There is plenty of choice around Celtic Manor, which helps further highlight just how impressive this forward-thinking resort is.
There is a collection of seven restaurants linked with the venue and within the Resort Hotel, there is The Olive Tree, Signature Sixth Floor Restaurant and Steak on Six.
The Manor House also has Cen, which serve a wide range of Asian food and you have the option to drink at Cellar Bar, a sports bar with all live sports being shown.
The Grill and award-winning Rafters overlook the Roman Road course and if you’re up for an adventure, then travel a few miles upstream where you will find Newbridge on Usk, a 2 AA Rosette eatery.
Celtic Manor boasts two spas - which speaks volumes of its size and popularity - where a collection of treatments are available to guests at an additional cost.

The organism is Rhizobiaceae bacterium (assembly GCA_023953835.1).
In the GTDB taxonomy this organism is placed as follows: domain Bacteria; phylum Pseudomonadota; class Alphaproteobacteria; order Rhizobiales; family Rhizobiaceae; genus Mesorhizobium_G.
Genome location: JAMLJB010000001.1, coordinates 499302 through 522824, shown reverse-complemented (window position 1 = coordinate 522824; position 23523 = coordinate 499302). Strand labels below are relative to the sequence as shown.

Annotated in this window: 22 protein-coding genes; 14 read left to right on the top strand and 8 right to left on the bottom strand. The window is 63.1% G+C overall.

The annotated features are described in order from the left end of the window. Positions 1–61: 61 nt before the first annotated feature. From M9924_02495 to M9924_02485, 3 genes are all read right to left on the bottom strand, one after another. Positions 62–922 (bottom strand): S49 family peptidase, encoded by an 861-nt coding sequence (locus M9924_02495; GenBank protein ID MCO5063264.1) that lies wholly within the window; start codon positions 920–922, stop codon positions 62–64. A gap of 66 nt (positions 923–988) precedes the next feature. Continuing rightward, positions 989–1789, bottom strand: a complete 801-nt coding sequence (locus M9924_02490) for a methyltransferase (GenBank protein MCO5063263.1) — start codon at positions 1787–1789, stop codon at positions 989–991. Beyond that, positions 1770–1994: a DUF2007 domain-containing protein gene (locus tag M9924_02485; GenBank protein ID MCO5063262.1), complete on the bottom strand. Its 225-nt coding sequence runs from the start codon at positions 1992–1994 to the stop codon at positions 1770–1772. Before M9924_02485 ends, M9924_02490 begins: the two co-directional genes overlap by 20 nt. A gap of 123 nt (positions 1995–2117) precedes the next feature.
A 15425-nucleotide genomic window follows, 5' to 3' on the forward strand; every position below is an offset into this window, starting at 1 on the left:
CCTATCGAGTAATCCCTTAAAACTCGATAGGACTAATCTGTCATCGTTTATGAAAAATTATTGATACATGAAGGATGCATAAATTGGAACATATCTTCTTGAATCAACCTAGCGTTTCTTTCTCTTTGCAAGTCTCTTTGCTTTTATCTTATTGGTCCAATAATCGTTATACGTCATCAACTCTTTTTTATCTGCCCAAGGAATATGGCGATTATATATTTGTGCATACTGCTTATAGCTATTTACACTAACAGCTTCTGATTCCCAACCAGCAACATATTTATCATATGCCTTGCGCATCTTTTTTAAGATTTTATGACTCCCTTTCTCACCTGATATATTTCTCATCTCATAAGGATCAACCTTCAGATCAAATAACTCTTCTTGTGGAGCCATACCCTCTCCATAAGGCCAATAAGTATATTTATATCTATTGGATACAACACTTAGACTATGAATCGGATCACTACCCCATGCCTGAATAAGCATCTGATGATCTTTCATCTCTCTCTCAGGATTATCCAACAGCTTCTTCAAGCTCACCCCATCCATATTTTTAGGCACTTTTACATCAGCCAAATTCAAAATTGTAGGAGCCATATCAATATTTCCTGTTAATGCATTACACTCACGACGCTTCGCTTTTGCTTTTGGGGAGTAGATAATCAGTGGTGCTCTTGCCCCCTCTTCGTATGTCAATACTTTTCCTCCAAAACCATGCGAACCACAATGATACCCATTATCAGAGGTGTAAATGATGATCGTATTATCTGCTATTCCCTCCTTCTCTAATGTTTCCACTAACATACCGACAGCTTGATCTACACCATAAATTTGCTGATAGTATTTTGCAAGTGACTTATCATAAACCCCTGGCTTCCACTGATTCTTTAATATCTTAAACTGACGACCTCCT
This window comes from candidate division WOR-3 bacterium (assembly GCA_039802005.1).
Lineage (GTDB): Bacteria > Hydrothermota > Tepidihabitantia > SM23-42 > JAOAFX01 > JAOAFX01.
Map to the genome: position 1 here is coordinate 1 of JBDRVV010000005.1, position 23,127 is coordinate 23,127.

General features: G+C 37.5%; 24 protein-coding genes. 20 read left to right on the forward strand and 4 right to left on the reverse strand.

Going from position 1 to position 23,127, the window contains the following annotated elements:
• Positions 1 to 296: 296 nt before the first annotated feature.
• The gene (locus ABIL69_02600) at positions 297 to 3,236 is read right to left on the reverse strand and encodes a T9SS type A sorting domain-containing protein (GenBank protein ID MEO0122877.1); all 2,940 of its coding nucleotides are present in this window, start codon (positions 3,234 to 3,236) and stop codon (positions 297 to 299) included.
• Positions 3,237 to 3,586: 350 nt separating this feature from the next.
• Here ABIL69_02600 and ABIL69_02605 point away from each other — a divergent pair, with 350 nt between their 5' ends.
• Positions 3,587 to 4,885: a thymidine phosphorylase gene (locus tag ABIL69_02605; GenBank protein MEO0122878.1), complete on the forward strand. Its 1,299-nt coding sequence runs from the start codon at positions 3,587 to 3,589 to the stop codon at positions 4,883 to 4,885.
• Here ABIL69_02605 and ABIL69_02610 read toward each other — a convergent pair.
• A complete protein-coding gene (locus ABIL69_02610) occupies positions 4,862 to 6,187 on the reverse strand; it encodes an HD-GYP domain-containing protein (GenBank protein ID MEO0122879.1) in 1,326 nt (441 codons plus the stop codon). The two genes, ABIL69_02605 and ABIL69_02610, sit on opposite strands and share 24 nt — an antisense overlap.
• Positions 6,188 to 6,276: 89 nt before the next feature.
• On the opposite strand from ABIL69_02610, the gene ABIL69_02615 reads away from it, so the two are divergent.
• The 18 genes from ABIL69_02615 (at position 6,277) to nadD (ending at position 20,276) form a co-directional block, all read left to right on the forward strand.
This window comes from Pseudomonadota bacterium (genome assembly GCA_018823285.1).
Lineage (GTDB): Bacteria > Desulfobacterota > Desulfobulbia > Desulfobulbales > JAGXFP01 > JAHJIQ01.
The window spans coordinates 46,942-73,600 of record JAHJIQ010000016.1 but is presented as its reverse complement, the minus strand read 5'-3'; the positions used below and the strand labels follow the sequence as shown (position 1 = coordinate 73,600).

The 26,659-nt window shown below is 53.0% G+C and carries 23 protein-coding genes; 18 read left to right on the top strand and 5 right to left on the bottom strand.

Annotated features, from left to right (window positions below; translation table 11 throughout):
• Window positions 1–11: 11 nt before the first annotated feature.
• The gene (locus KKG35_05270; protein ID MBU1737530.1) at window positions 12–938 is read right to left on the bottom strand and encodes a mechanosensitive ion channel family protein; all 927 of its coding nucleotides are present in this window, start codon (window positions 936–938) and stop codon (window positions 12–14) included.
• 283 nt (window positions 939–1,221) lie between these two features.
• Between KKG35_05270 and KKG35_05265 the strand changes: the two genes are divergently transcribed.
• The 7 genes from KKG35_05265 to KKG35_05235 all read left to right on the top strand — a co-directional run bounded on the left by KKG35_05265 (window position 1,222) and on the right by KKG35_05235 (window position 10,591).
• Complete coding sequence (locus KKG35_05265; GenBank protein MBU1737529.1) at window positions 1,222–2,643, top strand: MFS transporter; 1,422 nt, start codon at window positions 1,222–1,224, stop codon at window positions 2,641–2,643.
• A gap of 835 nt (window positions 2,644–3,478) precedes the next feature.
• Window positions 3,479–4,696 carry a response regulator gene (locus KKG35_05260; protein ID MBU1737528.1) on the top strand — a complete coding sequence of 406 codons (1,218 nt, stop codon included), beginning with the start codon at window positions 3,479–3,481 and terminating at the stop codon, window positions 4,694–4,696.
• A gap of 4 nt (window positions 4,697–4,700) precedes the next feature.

The Forum Spa and Ocius Treatment Rooms share 20 treatment rooms between the pair of them, offering services such as Elemis and Jessica Nails.
There is also The Forum Health Club, where a 20-metre swimming pool is accessible, alongside a jacuzzi, gym and café.
Celtic Manor continues to set the standard when it comes to UK golfing resorts and the collection of three fantastic golf courses helps elevate it above its competitors.
With a healthy array of bedrooms, restaurants and external activities, your trip simply begins as you walk off of the golf course.
If you are interested in more information or would like to peruse available bookings for this Welsh resort, then please visit https://www.golfbreaks.com/en-gb/holidays/newport/celtic-manor/.